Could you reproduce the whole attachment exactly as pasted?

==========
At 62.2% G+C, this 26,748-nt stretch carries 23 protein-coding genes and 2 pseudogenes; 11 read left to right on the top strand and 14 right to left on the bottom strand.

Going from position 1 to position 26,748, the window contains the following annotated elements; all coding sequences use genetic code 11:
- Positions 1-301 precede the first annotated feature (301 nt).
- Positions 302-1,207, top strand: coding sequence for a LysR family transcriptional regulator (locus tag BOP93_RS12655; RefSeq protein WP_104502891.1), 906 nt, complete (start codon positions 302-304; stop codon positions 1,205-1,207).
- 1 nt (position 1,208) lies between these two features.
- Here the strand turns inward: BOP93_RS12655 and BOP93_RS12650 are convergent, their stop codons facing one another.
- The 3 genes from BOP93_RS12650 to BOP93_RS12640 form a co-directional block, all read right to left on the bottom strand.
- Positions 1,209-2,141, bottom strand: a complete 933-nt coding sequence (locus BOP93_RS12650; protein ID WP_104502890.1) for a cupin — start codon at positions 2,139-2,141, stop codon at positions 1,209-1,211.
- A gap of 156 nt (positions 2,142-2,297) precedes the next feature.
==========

At 62.2% G+C, this 26,748-nt stretch carries 23 protein-coding genes and 2 pseudogenes; 11 read left to right on the top strand and 14 right to left on the bottom strand.

Going from position 1 to position 26,748, the window contains the following annotated elements; all coding sequences use genetic code 11:
- Positions 1-301 precede the first annotated feature (301 nt).
- Positions 302-1,207, top strand: coding sequence for a LysR family transcriptional regulator (locus tag BOP93_RS12655; RefSeq protein WP_104502891.1), 906 nt, complete (start codon positions 302-304; stop codon positions 1,205-1,207).
- 1 nt (position 1,208) lies between these two features.
- Here the strand turns inward: BOP93_RS12655 and BOP93_RS12650 are convergent, their stop codons facing one another.
- The 3 genes from BOP93_RS12650 to BOP93_RS12640 form a co-directional block, all read right to left on the bottom strand.
- Positions 1,209-2,141, bottom strand: a complete 933-nt coding sequence (locus BOP93_RS12650; protein ID WP_104502890.1) for a cupin — start codon at positions 2,139-2,141, stop codon at positions 1,209-1,211.
- A gap of 156 nt (positions 2,142-2,297) precedes the next feature.